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26 April 2016

Study identifies potential for preventing memory problems in people with epilepsy

A new study has offered the hope of future devices preventing cognitive deficits in people with epilepsy.

A study published in Nature Medicine has shown that the brain cells of people with epilepsy send signals that make "empty memories", which may explain why up to 40 per cent of people with epilepsy face problems learning.

The study was led by researchers at NYU Langone Medical Center who tested animal models and humans to discover how epilepsy disrupts normal brain signals.

Epilepsy hijacks a normal brain process

The study's lead author and NYU Langone paediatric neurologist Jennifer Gelinas, MD, PhD said: "Our study sheds the first light on the mechanisms by which epilepsy hijacks a normal brain process, disrupting the signals needed to form memories.  Many of my patients feel that cognitive problems have at least as much impact on their lives as seizures, but we have nothing to offer them beyond seizure control treatments. We hope to change that."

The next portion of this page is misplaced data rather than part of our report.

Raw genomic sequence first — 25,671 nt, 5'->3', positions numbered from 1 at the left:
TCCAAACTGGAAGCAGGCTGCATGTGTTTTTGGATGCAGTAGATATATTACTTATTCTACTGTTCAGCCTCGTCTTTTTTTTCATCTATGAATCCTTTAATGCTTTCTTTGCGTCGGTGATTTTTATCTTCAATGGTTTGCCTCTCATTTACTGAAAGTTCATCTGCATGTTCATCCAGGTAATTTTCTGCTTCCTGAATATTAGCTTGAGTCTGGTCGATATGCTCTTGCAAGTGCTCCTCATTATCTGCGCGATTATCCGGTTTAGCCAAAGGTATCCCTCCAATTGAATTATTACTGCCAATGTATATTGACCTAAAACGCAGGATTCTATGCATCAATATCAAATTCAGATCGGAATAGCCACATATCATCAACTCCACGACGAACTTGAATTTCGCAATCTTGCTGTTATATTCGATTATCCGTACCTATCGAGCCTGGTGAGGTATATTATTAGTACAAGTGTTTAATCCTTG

Hippocampus sends "empty memories" to cortex

The study focused on the hippocampus and cortex, two brain regions known to exchange precise signals as each day's experiences are converted into permanent memories during sleep.  The study authors found that instead of sending normal messages as part of normal memory storage, the hippocampus sent meaningless commands or "empty memories" that the cortex must process like real memories.

Abnormal signalling correlates with memory impairment

Researchers found that animal models who experienced these abnormal commands had significant trouble navigating to places they had previously found water.  Scientists also found that the degree of abnormal signalling in study animals correlated closely with the level of memory impairment. Humans with epilepsy were found to experience similar abnormal hippocampal discharges between seizures that mimicked memory-forming communication between brain regions.

Researchers hope they will be able to interrupt the signals using a device that could activate during the tens of milliseconds delay observed between the hippocampus signals and the cortex response.  A design effort has been launched to create an appropriate device that could offer hope to people with epilepsy and memory problems.


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